VERSAILLES, Mo. – A Missouri state trooper accused in the 2014 death of an Iowa man who fell from a patrol boat while handcuffed has pleaded guilty to a misdemeanor boating violation, meaning he won't face an involuntary manslaughter trial in the case.
Trooper Anthony Piercy entered the plea Tuesday to negligent operation of a vessel, The Kansas City Star reported
Piercy stopped 20-year-old Brandon Ellingson at the Lake of the Ozarks in May 2014 on suspicion of boating while intoxicated. While riding in a patrol boat driven by Piercy, Ellingson fell into the lake while handcuffed and wearing a life vest improperly secured by Piercy.
Ellingson's family fought for three years to uncover what happened, alleging the state and the patrol initially covered up the drowning by claiming an intoxicated Brandon may have jumped into the water. His family received a $9 million settlement from the state last year and earlier won a lawsuit over the patrol's initial handling of the case.
Ellingson's parents plan to speak at the sentencing on Sept. 8, though Piercy's attorneys have asked that the trooper be allowed to withdraw his plea if he could face more than probation.
"I don't really give a care what his punishment is, but I wanted his record to say manslaughter," said Ellingson's mother, Sherry Ellingson. "If anyone says that justice has now been served, you have got to be kidding me. In what way?"
An investigation into the death by The Star discovered that some road troopers weren't adequately trained to work on the water after the Missouri Water Patrol merged with the Highway Patrol in 2011. Piercy had worked on the state's roads for 18 years but received just two days of field training before he was cleared to patrol the water alone.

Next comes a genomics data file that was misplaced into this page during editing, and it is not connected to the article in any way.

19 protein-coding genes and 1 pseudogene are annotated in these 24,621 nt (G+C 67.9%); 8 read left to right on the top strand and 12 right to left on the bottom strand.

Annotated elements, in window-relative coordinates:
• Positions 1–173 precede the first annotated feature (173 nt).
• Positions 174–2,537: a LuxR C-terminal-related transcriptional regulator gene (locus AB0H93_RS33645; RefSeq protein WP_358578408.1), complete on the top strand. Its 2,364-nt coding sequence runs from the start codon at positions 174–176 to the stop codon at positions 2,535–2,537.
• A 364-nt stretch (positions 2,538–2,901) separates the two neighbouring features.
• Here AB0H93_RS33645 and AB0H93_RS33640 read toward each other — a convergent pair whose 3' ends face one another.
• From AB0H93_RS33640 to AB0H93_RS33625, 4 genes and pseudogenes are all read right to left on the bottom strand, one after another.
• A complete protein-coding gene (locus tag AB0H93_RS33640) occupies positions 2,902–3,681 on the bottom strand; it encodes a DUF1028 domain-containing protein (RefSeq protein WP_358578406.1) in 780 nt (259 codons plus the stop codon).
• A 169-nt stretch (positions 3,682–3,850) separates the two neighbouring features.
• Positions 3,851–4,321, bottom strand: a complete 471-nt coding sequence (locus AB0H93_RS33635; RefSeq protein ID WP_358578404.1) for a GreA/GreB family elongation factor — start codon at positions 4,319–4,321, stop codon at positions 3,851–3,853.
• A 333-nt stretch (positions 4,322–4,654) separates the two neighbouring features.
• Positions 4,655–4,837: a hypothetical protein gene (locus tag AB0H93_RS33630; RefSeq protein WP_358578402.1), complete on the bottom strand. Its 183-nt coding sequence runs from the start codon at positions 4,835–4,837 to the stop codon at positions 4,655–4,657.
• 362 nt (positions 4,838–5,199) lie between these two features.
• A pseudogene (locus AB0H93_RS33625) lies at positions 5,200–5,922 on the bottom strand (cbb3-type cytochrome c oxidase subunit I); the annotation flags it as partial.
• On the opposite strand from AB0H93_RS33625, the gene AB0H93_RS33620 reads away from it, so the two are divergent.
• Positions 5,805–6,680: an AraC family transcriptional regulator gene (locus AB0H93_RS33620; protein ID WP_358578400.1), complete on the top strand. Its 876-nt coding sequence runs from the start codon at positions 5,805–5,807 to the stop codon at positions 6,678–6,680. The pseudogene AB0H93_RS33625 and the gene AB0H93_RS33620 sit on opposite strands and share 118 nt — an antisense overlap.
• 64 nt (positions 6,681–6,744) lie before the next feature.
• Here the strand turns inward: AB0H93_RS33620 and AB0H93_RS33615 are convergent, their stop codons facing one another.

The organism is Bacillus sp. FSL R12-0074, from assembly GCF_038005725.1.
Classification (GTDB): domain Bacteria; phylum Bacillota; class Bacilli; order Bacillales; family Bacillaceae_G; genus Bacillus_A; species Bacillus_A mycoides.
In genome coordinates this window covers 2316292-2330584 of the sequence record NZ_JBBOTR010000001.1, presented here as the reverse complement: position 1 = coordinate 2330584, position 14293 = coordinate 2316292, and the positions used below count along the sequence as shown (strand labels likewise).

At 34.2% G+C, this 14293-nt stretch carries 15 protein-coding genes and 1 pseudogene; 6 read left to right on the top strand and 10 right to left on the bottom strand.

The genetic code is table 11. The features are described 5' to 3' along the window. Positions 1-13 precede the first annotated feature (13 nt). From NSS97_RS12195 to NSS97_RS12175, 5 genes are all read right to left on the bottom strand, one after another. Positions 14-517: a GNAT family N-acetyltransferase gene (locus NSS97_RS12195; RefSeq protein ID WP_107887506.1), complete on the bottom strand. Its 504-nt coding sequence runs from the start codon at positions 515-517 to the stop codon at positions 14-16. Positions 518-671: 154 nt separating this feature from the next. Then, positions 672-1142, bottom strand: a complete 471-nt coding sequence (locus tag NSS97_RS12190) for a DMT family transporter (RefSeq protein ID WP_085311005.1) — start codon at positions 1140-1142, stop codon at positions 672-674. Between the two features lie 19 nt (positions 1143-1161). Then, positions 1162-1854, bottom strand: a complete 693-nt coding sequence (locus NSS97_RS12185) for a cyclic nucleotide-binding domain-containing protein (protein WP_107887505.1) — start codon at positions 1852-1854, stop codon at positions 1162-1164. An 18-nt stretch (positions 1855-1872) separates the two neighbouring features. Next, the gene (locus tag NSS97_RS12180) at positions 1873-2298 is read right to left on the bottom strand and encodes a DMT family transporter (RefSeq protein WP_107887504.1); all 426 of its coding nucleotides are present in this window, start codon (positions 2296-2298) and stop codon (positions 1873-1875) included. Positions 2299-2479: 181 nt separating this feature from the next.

Before the merger, Water Patrol recruits received at least two months of field training.
Piercy, who has been on administrative leave since being charged, left the court Tuesday with his attorneys, who all declined to comment. Piercy's trial had been scheduled to start next month in Versailles.
Ellingson's father, Craig Ellingson, said a trial would have been risky because Piercy lives in the small Missouri town, his wife is a teacher there and the trooper was on the local school board before he was charged in December 2015.
"It would have been a hung jury or he would have gotten off," Craig Ellingson said. "I didn't want to risk the chance we wouldn't get the opportunity to see him face to face and say what we want to say. Now we get that."
Information from: The Kansas City Star, http://www.kcstar.com